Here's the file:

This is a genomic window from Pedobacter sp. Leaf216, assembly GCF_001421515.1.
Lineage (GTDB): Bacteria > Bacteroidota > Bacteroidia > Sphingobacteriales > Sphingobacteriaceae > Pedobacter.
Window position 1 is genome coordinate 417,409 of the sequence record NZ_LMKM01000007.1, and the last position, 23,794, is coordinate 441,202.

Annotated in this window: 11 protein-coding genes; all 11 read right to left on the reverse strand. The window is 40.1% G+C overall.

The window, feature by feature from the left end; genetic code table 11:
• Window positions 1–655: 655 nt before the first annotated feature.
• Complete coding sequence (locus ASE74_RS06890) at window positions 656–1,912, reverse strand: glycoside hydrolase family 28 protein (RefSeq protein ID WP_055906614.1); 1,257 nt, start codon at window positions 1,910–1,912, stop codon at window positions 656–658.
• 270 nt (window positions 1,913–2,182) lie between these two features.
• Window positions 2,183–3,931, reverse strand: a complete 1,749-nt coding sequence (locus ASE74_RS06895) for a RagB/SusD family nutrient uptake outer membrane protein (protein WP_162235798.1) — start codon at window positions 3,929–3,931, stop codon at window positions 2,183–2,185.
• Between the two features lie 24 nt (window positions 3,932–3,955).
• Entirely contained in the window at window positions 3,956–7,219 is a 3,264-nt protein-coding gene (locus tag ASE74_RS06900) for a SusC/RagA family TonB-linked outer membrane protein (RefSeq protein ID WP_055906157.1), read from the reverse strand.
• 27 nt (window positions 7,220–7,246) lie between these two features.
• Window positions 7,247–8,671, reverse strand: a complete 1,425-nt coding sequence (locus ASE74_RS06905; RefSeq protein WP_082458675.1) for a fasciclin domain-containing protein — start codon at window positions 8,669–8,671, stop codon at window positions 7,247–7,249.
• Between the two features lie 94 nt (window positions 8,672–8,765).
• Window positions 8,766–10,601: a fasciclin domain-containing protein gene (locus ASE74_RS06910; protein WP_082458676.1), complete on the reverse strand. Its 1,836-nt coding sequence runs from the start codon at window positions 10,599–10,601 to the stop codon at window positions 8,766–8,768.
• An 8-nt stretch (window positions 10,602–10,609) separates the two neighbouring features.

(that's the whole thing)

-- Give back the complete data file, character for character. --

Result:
This is a genomic window from Pedobacter sp. Leaf216, assembly GCF_001421515.1.
Lineage (GTDB): Bacteria > Bacteroidota > Bacteroidia > Sphingobacteriales > Sphingobacteriaceae > Pedobacter.
Window position 1 is genome coordinate 417,409 of the sequence record NZ_LMKM01000007.1, and the last position, 23,794, is coordinate 441,202.

Annotated in this window: 11 protein-coding genes; all 11 read right to left on the reverse strand. The window is 40.1% G+C overall.

The window, feature by feature from the left end; genetic code table 11:
• Window positions 1–655: 655 nt before the first annotated feature.
• Complete coding sequence (locus ASE74_RS06890) at window positions 656–1,912, reverse strand: glycoside hydrolase family 28 protein (RefSeq protein ID WP_055906614.1); 1,257 nt, start codon at window positions 1,910–1,912, stop codon at window positions 656–658.
• 270 nt (window positions 1,913–2,182) lie between these two features.
• Window positions 2,183–3,931, reverse strand: a complete 1,749-nt coding sequence (locus ASE74_RS06895) for a RagB/SusD family nutrient uptake outer membrane protein (protein WP_162235798.1) — start codon at window positions 3,929–3,931, stop codon at window positions 2,183–2,185.
• Between the two features lie 24 nt (window positions 3,932–3,955).
• Entirely contained in the window at window positions 3,956–7,219 is a 3,264-nt protein-coding gene (locus tag ASE74_RS06900) for a SusC/RagA family TonB-linked outer membrane protein (RefSeq protein ID WP_055906157.1), read from the reverse strand.
• 27 nt (window positions 7,220–7,246) lie between these two features.
• Window positions 7,247–8,671, reverse strand: a complete 1,425-nt coding sequence (locus ASE74_RS06905; RefSeq protein WP_082458675.1) for a fasciclin domain-containing protein — start codon at window positions 8,669–8,671, stop codon at window positions 7,247–7,249.
• Between the two features lie 94 nt (window positions 8,672–8,765).
• Window positions 8,766–10,601: a fasciclin domain-containing protein gene (locus ASE74_RS06910; protein WP_082458676.1), complete on the reverse strand. Its 1,836-nt coding sequence runs from the start codon at window positions 10,599–10,601 to the stop codon at window positions 8,766–8,768.
• An 8-nt stretch (window positions 10,602–10,609) separates the two neighbouring features.